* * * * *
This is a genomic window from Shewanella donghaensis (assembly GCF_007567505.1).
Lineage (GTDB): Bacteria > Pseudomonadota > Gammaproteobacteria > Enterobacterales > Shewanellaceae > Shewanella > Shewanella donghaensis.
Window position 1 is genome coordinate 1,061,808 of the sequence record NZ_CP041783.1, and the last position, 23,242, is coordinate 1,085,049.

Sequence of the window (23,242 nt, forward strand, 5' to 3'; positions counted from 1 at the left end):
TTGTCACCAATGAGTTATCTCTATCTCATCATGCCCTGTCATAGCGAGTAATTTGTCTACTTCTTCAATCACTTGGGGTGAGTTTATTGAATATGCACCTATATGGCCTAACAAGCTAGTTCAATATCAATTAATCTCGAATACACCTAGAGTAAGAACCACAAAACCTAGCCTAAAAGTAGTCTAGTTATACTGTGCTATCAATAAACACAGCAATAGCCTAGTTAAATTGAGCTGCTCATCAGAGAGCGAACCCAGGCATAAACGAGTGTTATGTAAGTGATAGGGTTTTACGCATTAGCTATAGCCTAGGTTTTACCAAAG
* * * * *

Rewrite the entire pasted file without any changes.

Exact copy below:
This is a genomic window from Shewanella donghaensis (assembly GCF_007567505.1).
Lineage (GTDB): Bacteria > Pseudomonadota > Gammaproteobacteria > Enterobacterales > Shewanellaceae > Shewanella > Shewanella donghaensis.
Window position 1 is genome coordinate 1,061,808 of the sequence record NZ_CP041783.1, and the last position, 23,242, is coordinate 1,085,049.

Sequence of the window (23,242 nt, forward strand, 5' to 3'; positions counted from 1 at the left end):
TTGTCACCAATGAGTTATCTCTATCTCATCATGCCCTGTCATAGCGAGTAATTTGTCTACTTCTTCAATCACTTGGGGTGAGTTTATTGAATATGCACCTATATGGCCTAACAAGCTAGTTCAATATCAATTAATCTCGAATACACCTAGAGTAAGAACCACAAAACCTAGCCTAAAAGTAGTCTAGTTATACTGTGCTATCAATAAACACAGCAATAGCCTAGTTAAATTGAGCTGCTCATCAGAGAGCGAACCCAGGCATAAACGAGTGTTATGTAAGTGATAGGGTTTTACGCATTAGCTATAGCCTAGGTTTTACCAAAG